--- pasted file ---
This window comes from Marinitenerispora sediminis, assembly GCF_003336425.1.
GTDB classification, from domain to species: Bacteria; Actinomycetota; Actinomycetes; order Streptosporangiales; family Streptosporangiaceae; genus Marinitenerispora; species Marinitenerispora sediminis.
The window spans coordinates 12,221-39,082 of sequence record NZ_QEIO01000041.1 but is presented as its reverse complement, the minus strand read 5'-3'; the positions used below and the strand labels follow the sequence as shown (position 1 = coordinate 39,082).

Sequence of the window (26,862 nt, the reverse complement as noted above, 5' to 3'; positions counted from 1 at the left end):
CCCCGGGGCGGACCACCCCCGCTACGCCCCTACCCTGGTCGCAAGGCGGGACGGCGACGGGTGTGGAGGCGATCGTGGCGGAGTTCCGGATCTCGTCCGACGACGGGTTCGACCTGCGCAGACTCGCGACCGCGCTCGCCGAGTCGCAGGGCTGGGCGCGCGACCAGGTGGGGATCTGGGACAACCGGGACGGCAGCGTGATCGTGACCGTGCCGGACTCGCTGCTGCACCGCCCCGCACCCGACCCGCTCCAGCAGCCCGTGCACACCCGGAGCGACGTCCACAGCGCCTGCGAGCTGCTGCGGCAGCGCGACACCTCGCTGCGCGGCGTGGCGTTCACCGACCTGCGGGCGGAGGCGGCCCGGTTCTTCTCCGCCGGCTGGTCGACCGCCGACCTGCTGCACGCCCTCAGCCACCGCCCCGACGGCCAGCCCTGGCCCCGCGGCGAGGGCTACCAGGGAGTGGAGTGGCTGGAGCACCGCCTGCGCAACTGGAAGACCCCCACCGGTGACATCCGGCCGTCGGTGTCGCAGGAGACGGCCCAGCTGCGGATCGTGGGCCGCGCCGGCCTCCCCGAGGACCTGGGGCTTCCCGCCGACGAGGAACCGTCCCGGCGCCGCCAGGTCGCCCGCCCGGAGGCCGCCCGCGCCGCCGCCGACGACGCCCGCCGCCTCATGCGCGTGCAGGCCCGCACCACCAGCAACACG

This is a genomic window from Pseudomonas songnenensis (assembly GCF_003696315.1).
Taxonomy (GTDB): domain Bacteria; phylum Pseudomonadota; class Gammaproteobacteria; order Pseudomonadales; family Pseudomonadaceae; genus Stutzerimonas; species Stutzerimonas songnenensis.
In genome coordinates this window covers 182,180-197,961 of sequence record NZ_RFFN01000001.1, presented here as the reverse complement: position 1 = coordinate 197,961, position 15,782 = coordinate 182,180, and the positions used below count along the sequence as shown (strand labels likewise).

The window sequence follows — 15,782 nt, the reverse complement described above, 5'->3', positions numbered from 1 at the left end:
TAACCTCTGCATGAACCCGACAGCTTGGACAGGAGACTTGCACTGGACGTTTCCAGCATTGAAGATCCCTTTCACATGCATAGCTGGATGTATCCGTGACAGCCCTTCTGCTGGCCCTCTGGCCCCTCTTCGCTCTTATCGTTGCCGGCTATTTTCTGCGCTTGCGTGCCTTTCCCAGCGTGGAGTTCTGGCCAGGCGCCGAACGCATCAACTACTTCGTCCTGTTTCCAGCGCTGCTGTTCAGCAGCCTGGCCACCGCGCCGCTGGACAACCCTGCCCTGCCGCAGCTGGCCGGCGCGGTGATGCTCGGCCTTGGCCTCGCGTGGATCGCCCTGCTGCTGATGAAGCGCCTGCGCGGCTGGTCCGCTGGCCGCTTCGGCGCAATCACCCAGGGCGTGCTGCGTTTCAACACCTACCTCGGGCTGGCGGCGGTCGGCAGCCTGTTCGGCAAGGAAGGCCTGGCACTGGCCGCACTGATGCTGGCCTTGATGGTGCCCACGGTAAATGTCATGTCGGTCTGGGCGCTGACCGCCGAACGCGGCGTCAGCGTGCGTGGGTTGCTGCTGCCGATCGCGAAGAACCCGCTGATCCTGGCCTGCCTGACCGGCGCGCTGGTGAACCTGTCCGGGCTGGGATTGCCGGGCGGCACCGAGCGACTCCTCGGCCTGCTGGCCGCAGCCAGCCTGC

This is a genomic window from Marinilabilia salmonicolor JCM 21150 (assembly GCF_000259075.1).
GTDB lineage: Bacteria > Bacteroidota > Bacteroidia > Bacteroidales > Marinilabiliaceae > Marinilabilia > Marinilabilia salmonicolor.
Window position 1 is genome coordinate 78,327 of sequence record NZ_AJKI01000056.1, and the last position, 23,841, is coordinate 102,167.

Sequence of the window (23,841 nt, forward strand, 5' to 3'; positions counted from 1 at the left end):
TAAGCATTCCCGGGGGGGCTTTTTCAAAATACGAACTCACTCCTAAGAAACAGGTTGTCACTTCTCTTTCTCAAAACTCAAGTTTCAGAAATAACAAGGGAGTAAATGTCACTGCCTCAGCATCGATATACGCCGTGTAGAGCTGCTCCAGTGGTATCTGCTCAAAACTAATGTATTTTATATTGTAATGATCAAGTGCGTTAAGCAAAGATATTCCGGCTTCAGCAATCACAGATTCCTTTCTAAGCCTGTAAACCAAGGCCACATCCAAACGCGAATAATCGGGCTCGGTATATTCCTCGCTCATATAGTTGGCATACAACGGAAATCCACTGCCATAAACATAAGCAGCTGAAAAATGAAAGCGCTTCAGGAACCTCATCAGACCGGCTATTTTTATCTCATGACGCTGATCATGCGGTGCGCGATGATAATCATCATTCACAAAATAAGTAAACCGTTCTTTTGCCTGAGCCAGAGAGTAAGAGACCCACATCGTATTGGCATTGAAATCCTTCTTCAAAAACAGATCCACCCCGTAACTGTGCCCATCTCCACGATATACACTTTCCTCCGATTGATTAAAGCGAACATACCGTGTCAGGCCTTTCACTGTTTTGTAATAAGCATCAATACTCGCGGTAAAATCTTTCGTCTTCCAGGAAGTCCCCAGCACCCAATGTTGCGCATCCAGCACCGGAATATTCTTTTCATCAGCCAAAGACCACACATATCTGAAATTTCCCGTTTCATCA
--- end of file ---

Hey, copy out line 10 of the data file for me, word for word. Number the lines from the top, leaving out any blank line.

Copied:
TAACCTCTGCATGAACCCGACAGCTTGGACAGGAGACTTGCACTGGACGTTTCCAGCATTGAAGATCCCTTTCACATGCATAGCTGGATGTATCCGTGACAGCCCTTCTGCTGGCCCTCTGGCCCCTCTTCGCTCTTATCGTTGCCGGCTATTTTCTGCGCTTGCGTGCCTTTCCCAGCGTGGAGTTCTGGCCAGGCGCCGAACGCATCAACTACTTCGTCCTGTTTCCAGCGCTGCTGTTCAGCAGCCTGGCCACCGCGCCGCTGGACAACCCTGCCCTGCCGCAGCTGGCCGGCGCGGTGATGCTCGGCCTTGGCCTCGCGTGGATCGCCCTGCTGCTGATGAAGCGCCTGCGCGGCTGGTCCGCTGGCCGCTTCGGCGCAATCACCCAGGGCGTGCTGCGTTTCAACACCTACCTCGGGCTGGCGGCGGTCGGCAGCCTGTTCGGCAAGGAAGGCCTGGCACTGGCCGCACTGATGCTGGCCTTGATGGTGCCCACGGTAAATGTCATGTCGGTCTGGGCGCTGACCGCCGAACGCGGCGTCAGCGTGCGTGGGTTGCTGCTGCCGATCGCGAAGAACCCGCTGATCCTGGCCTGCCTGACCGGCGCGCTGGTGAACCTGTCCGGGCTGGGATTGCCGGGCGGCACCGAGCGACTCCTCGGCCTGCTGGCCGCAGCCAGCCTGC